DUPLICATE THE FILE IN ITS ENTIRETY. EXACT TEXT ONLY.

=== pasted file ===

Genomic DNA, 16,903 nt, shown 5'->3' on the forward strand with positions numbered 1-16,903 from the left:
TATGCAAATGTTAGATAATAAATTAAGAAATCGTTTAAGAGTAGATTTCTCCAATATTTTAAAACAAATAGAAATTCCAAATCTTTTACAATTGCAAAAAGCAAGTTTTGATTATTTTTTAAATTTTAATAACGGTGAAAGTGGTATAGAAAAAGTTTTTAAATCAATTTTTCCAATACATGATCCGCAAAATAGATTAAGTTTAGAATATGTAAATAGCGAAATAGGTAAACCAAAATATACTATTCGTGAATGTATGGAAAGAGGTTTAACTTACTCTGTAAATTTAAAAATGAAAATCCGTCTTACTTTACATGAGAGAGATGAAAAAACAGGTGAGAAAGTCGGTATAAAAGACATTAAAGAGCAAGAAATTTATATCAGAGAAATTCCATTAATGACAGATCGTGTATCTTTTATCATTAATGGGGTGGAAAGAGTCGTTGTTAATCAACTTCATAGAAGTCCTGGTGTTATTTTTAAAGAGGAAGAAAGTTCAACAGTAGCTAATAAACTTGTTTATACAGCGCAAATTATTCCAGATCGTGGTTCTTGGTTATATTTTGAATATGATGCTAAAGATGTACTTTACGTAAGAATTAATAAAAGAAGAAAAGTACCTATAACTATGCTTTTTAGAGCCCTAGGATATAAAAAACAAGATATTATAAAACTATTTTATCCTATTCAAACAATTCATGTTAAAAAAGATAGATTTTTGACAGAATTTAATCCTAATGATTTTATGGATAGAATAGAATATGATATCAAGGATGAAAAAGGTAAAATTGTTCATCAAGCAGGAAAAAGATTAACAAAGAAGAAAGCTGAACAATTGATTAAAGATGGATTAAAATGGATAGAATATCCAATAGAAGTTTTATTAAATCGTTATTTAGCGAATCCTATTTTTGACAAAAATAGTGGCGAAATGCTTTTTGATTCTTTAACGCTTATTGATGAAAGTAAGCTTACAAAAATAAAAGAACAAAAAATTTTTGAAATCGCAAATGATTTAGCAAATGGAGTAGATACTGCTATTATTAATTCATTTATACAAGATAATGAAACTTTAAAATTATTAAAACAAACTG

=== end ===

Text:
Genomic DNA, 16,903 nt, shown 5'->3' on the forward strand with positions numbered 1-16,903 from the left:
TATGCAAATGTTAGATAATAAATTAAGAAATCGTTTAAGAGTAGATTTCTCCAATATTTTAAAACAAATAGAAATTCCAAATCTTTTACAATTGCAAAAAGCAAGTTTTGATTATTTTTTAAATTTTAATAACGGTGAAAGTGGTATAGAAAAAGTTTTTAAATCAATTTTTCCAATACATGATCCGCAAAATAGATTAAGTTTAGAATATGTAAATAGCGAAATAGGTAAACCAAAATATACTATTCGTGAATGTATGGAAAGAGGTTTAACTTACTCTGTAAATTTAAAAATGAAAATCCGTCTTACTTTACATGAGAGAGATGAAAAAACAGGTGAGAAAGTCGGTATAAAAGACATTAAAGAGCAAGAAATTTATATCAGAGAAATTCCATTAATGACAGATCGTGTATCTTTTATCATTAATGGGGTGGAAAGAGTCGTTGTTAATCAACTTCATAGAAGTCCTGGTGTTATTTTTAAAGAGGAAGAAAGTTCAACAGTAGCTAATAAACTTGTTTATACAGCGCAAATTATTCCAGATCGTGGTTCTTGGTTATATTTTGAATATGATGCTAAAGATGTACTTTACGTAAGAATTAATAAAAGAAGAAAAGTACCTATAACTATGCTTTTTAGAGCCCTAGGATATAAAAAACAAGATATTATAAAACTATTTTATCCTATTCAAACAATTCATGTTAAAAAAGATAGATTTTTGACAGAATTTAATCCTAATGATTTTATGGATAGAATAGAATATGATATCAAGGATGAAAAAGGTAAAATTGTTCATCAAGCAGGAAAAAGATTAACAAAGAAGAAAGCTGAACAATTGATTAAAGATGGATTAAAATGGATAGAATATCCAATAGAAGTTTTATTAAATCGTTATTTAGCGAATCCTATTTTTGACAAAAATAGTGGCGAAATGCTTTTTGATTCTTTAACGCTTATTGATGAAAGTAAGCTTACAAAAATAAAAGAACAAAAAATTTTTGAAATCGCAAATGATTTAGCAAATGGAGTAGATACTGCTATTATTAATTCATTTATACAAGATAATGAAACTTTAAAATTATTAAAACAAACTG